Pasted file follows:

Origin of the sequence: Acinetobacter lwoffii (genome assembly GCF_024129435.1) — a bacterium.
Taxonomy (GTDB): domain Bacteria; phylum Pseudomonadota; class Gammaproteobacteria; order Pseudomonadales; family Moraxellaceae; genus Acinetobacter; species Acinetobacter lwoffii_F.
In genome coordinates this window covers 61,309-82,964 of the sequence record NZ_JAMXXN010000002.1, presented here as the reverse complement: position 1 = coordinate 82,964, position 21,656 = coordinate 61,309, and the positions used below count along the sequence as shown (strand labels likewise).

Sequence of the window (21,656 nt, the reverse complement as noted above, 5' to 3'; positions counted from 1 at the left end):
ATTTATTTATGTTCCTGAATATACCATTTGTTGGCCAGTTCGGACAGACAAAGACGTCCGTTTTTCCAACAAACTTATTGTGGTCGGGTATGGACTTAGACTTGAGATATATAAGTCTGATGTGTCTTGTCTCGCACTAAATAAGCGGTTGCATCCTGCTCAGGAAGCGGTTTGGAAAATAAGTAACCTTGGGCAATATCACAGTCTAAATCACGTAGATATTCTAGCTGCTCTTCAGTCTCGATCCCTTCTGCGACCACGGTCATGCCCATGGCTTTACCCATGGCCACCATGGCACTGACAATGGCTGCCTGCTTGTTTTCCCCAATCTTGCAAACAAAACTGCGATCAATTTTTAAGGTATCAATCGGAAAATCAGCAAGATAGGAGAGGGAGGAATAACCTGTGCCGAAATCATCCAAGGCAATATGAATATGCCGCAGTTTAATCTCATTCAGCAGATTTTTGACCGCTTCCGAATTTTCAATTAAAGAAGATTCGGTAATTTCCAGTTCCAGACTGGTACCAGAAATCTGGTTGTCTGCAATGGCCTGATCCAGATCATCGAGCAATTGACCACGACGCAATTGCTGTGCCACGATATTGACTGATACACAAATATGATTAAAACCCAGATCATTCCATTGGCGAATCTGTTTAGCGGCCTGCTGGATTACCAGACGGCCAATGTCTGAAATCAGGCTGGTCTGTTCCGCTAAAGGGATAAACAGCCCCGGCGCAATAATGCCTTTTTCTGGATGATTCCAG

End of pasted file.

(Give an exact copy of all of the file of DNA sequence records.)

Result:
Origin of the sequence: Acinetobacter lwoffii (genome assembly GCF_024129435.1) — a bacterium.
Taxonomy (GTDB): domain Bacteria; phylum Pseudomonadota; class Gammaproteobacteria; order Pseudomonadales; family Moraxellaceae; genus Acinetobacter; species Acinetobacter lwoffii_F.
In genome coordinates this window covers 61,309-82,964 of the sequence record NZ_JAMXXN010000002.1, presented here as the reverse complement: position 1 = coordinate 82,964, position 21,656 = coordinate 61,309, and the positions used below count along the sequence as shown (strand labels likewise).

Sequence of the window (21,656 nt, the reverse complement as noted above, 5' to 3'; positions counted from 1 at the left end):
ATTTATTTATGTTCCTGAATATACCATTTGTTGGCCAGTTCGGACAGACAAAGACGTCCGTTTTTCCAACAAACTTATTGTGGTCGGGTATGGACTTAGACTTGAGATATATAAGTCTGATGTGTCTTGTCTCGCACTAAATAAGCGGTTGCATCCTGCTCAGGAAGCGGTTTGGAAAATAAGTAACCTTGGGCAATATCACAGTCTAAATCACGTAGATATTCTAGCTGCTCTTCAGTCTCGATCCCTTCTGCGACCACGGTCATGCCCATGGCTTTACCCATGGCCACCATGGCACTGACAATGGCTGCCTGCTTGTTTTCCCCAATCTTGCAAACAAAACTGCGATCAATTTTTAAGGTATCAATCGGAAAATCAGCAAGATAGGAGAGGGAGGAATAACCTGTGCCGAAATCATCCAAGGCAATATGAATATGCCGCAGTTTAATCTCATTCAGCAGATTTTTGACCGCTTCCGAATTTTCAATTAAAGAAGATTCGGTAATTTCCAGTTCCAGACTGGTACCAGAAATCTGGTTGTCTGCAATGGCCTGATCCAGATCATCGAGCAATTGACCACGACGCAATTGCTGTGCCACGATATTGACTGATACACAAATATGATTAAAACCCAGATCATTCCATTGGCGAATCTGTTTAGCGGCCTGCTGGATTACCAGACGGCCAATGTCTGAAATCAGGCTGGTCTGTTCCGCTAAAGGGATAAACAGCCCCGGCGCAATAATGCCTTTTTCTGGATGATTCCAG